Chapter 7: The Revolution in the Payment System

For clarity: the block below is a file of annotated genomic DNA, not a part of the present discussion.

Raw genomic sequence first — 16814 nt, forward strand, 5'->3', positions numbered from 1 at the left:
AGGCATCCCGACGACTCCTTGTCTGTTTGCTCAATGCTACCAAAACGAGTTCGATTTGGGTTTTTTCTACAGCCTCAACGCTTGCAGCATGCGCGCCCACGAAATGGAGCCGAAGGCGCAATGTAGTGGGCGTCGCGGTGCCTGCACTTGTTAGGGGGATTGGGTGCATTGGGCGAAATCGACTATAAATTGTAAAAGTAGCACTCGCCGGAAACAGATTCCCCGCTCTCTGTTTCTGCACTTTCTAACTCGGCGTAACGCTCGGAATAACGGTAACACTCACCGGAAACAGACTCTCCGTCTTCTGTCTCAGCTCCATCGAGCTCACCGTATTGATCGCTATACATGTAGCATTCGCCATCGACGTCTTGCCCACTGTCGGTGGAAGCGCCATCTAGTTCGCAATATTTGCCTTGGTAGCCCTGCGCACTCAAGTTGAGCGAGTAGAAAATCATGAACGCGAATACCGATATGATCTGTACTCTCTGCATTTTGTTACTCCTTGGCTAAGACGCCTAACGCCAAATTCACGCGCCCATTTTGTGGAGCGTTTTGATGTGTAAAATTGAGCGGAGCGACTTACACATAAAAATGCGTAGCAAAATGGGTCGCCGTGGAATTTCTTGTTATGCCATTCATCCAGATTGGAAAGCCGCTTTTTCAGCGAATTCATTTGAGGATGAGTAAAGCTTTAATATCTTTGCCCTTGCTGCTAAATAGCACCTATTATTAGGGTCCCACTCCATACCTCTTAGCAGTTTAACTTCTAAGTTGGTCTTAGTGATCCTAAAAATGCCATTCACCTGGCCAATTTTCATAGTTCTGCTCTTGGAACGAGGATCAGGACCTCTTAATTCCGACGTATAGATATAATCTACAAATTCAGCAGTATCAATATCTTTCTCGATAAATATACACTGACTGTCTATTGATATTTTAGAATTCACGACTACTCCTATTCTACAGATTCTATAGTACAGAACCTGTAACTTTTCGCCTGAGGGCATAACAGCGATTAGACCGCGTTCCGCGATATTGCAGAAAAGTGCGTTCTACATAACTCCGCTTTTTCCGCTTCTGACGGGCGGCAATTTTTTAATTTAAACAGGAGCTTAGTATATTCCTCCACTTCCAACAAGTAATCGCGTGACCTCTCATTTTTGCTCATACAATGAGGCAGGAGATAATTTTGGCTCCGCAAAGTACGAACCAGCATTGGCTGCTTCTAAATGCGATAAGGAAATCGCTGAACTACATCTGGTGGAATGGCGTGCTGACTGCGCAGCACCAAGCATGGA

7. The revolution in the payment system 7.1 INTRODUCTION The transition to legal tender brought with it an interesting phenomenon, which we could call ‘payment system oblivion’. In the nineteenth century and the first few decades of the twentieth the payment system occupied a pre-eminent position in monetary thought. Just think of the amount of space and analysis dedicated to it – even though the term ‘payment system’ was not yet current – in some of the classics of monetary theory, such as Jevons, Wicksell, Von Mises and Keynes.1 In the literature produced between the later 1930s and the mid-1980s, by contrast, any search for a systematic treatment of the theoretical and institutional questions raised by the circulation of money would be fruitless. Theoretical and practical factors probably contributed to this situation in equal measure. On the theoretical plane, starting with Hicks’s celebrated ‘suggestion’,2 the emphasis in monetary analysis shifted progressively from the function of means of exchange to that of storage of value. This led to an emphasis on the problems connected with the holding of money, and a neglect of circulation.3 In this light theoreticians directed a good part of their work to comparing the properties of legal tender and commodity money. The two payment technologies, however, share the characteristic that they do not presuppose any clearing and settlement mechanism: in both, the means of exchange and the means of settlement are identical. On the practical plane, the consolidation of a monopoly on the issuance of legal tender and...
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